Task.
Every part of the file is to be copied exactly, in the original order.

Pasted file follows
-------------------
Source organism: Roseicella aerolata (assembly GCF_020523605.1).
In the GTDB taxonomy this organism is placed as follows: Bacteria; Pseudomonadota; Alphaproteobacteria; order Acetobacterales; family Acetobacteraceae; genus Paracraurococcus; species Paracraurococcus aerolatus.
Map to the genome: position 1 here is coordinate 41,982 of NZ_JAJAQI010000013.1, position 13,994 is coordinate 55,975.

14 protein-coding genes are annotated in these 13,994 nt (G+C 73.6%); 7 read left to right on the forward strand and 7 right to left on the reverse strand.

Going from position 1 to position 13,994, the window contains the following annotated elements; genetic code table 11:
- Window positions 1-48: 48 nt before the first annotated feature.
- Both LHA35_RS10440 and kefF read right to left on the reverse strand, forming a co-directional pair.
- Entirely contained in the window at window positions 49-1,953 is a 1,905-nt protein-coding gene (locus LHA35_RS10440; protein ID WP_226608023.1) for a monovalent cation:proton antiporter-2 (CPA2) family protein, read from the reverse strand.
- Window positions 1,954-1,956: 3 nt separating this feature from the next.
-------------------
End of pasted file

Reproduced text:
Source organism: Roseicella aerolata (assembly GCF_020523605.1).
In the GTDB taxonomy this organism is placed as follows: Bacteria; Pseudomonadota; Alphaproteobacteria; order Acetobacterales; family Acetobacteraceae; genus Paracraurococcus; species Paracraurococcus aerolatus.
Map to the genome: position 1 here is coordinate 41,982 of NZ_JAJAQI010000013.1, position 13,994 is coordinate 55,975.

14 protein-coding genes are annotated in these 13,994 nt (G+C 73.6%); 7 read left to right on the forward strand and 7 right to left on the reverse strand.

Going from position 1 to position 13,994, the window contains the following annotated elements; genetic code table 11:
- Window positions 1-48: 48 nt before the first annotated feature.
- Both LHA35_RS10440 and kefF read right to left on the reverse strand, forming a co-directional pair.
- Entirely contained in the window at window positions 49-1,953 is a 1,905-nt protein-coding gene (locus LHA35_RS10440; protein ID WP_226608023.1) for a monovalent cation:proton antiporter-2 (CPA2) family protein, read from the reverse strand.
- Window positions 1,954-1,956: 3 nt separating this feature from the next.